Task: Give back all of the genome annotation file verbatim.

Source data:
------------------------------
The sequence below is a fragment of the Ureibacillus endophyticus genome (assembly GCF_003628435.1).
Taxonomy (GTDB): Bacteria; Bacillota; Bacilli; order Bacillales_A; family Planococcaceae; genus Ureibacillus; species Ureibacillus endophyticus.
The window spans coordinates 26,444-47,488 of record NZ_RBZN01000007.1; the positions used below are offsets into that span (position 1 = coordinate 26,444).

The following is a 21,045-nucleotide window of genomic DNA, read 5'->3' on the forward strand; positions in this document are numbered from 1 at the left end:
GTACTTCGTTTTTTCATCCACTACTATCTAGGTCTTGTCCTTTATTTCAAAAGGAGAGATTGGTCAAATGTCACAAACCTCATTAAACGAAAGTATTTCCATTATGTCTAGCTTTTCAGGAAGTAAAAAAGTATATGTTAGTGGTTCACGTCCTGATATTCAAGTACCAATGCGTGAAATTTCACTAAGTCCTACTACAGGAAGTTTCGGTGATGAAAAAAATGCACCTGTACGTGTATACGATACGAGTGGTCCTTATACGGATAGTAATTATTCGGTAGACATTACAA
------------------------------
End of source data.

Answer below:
The sequence below is a fragment of the Ureibacillus endophyticus genome (assembly GCF_003628435.1).
Taxonomy (GTDB): Bacteria; Bacillota; Bacilli; order Bacillales_A; family Planococcaceae; genus Ureibacillus; species Ureibacillus endophyticus.
The window spans coordinates 26,444-47,488 of record NZ_RBZN01000007.1; the positions used below are offsets into that span (position 1 = coordinate 26,444).

The following is a 21,045-nucleotide window of genomic DNA, read 5'->3' on the forward strand; positions in this document are numbered from 1 at the left end:
GTACTTCGTTTTTTCATCCACTACTATCTAGGTCTTGTCCTTTATTTCAAAAGGAGAGATTGGTCAAATGTCACAAACCTCATTAAACGAAAGTATTTCCATTATGTCTAGCTTTTCAGGAAGTAAAAAAGTATATGTTAGTGGTTCACGTCCTGATATTCAAGTACCAATGCGTGAAATTTCACTAAGTCCTACTACAGGAAGTTTCGGTGATGAAAAAAATGCACCTGTACGTGTATACGATACGAGTGGTCCTTATACGGATAGTAATTATTCGGTAGACATTACAA